It has been three weeks since P. and I returned from Red Rock Canyon, outside of Las Vegas. And still, my fingers peel. I look at them and think of snakes molting.
The desert was not warm. We climbed in sun only once, and wore our jackets even when we climbed. At night, I sat as close to the fire as I could, as if its searing heat could counteract the wind and cold whipping at my back.
My hands were the only part of me left uncovered during the day. Bundled in long underwear and hoods and hats, I worked my way up smooth, varnished sandstone the color of chocolate. I reached into cracks barely wider than my hands and hooked my fingers into shallow, round pockets. The fear I felt in the past was no where to be found. Each move seemed to stitch itself to the next, until I was trying to climb slower, reluctant to have each route come to an end.
There were snags along the way: too many people on routes, bunching up at belay stations; trying to navigate our way through Las Vegas without taking it out on each other; learning to trust in our skills and our systems as climbing partners. But I left ready, at last, to learn how to lead. With a long list of skills to learn before our next climbing trip.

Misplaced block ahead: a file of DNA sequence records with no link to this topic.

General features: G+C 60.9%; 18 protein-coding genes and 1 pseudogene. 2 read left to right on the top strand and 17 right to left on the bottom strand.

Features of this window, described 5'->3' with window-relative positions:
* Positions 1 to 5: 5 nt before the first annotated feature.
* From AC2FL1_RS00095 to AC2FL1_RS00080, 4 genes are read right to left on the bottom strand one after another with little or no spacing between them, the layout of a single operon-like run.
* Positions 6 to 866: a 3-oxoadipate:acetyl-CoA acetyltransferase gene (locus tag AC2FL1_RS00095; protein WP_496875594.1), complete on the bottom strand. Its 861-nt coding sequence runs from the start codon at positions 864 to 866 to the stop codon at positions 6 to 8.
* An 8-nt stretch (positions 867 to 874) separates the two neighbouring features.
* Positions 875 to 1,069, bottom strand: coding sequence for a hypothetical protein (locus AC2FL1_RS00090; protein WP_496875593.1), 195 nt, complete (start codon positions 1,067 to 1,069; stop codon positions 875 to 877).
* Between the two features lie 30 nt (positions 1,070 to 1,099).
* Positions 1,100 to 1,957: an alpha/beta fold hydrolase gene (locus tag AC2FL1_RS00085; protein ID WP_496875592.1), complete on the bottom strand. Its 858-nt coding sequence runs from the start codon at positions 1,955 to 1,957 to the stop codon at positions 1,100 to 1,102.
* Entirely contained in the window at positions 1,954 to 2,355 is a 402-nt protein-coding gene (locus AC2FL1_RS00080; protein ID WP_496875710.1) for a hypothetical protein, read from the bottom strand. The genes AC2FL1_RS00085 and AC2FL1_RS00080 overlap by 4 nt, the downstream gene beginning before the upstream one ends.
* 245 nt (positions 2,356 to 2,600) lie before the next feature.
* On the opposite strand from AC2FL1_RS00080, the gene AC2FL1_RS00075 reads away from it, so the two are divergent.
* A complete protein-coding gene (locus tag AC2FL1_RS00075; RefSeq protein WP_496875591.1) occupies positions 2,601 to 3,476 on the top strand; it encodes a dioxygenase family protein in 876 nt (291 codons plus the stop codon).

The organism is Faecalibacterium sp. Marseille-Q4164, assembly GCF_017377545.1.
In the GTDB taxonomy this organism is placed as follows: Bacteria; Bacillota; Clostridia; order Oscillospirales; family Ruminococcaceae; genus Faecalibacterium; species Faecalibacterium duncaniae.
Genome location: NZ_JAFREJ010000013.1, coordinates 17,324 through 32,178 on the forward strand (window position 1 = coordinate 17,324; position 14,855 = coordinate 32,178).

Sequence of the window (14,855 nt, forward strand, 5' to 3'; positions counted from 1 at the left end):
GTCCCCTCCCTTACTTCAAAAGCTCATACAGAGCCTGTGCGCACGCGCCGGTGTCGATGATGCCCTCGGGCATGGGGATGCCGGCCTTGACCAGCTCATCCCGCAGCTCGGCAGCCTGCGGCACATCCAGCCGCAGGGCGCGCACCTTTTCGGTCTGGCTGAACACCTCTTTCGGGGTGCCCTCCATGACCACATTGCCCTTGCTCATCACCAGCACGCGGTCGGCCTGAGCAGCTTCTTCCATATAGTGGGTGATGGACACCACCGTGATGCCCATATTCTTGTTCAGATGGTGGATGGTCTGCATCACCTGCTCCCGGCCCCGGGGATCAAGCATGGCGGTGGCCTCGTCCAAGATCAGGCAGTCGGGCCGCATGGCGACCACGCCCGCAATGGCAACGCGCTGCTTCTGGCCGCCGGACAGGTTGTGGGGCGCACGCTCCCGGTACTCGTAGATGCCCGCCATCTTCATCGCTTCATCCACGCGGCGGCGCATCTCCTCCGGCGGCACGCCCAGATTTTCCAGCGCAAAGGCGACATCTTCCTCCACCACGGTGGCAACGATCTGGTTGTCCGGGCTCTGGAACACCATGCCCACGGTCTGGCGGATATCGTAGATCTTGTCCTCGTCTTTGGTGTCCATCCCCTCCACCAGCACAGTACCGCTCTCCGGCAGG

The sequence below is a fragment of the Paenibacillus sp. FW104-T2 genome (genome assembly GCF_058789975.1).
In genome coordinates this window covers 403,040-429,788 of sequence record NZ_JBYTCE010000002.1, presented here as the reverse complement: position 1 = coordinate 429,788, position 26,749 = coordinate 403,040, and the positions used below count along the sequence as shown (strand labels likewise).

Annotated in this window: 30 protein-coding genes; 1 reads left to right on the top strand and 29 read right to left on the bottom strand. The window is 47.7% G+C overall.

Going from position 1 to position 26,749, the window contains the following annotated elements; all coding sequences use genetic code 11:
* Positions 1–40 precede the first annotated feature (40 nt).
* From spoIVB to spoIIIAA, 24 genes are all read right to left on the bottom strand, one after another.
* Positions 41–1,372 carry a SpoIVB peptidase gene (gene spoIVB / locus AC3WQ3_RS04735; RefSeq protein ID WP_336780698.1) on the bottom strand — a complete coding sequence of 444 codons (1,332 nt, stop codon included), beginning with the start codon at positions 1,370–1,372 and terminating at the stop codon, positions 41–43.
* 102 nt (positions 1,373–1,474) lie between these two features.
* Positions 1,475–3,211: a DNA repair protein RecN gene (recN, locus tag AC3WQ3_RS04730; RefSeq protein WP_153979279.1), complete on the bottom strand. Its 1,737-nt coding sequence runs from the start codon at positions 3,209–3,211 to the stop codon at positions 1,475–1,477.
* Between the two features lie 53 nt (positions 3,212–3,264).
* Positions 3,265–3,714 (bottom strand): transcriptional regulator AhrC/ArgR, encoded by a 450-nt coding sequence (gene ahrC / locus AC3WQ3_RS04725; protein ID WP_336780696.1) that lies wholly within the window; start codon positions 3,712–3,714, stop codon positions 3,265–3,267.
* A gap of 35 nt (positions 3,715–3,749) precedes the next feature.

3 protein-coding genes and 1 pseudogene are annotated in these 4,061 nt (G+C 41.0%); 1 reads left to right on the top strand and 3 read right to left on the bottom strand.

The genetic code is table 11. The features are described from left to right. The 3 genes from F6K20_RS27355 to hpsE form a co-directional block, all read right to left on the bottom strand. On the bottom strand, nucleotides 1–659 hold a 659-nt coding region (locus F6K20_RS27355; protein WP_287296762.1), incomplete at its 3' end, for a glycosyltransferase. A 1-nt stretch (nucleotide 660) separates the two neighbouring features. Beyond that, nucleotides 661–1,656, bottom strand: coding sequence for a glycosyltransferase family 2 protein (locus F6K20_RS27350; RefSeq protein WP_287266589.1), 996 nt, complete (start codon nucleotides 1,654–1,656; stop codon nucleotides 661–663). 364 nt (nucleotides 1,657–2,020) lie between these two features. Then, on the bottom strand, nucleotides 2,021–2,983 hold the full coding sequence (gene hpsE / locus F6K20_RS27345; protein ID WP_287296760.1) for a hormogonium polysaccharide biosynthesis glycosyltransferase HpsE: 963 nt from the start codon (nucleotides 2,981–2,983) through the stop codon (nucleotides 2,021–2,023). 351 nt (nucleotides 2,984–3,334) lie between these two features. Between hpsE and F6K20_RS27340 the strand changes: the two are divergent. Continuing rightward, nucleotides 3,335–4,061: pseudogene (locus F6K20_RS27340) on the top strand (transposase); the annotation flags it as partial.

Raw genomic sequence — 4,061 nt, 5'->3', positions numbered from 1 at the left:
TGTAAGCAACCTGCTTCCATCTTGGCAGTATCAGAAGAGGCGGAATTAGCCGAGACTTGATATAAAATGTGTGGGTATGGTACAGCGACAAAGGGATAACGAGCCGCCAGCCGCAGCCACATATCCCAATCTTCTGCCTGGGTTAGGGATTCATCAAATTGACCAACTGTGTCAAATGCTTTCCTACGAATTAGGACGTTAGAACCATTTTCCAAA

I also carry that sensation that came from focusing on the point where my fingers met the rock. It was like meditation. Or yoga. Through my fingers, I could tell everything I needed to know about a rock without even knowing its name: is it smooth and slippery, or rough and sticky? Will my grip hold?
My fingers searched endlessly, as P. and I climbed through shadows and shade. They kept my mind focused on only the move in front of me, until I arrived where I’d craved to be: the top. Even as I arrived there, I already missed the act of climbing. Missed the feel of my hand as it fit itself to the rock.
Since coming home, I see that climbing is not the only time my fingers search. I look at the way they fly over the keyboard, or grip the end of a pencil–the closest I will ever come to touching my words. I focus on the way they knead P.’s shoulders at the end of a long day, feeling out the tight spots and working them away. They become communicators then, seeking as much to understand him as to tell him I love him. Writing, climbing, love. All things lead me closer to truth. Perhaps molting–the shedding of the old to make room for the new–is the right word after all.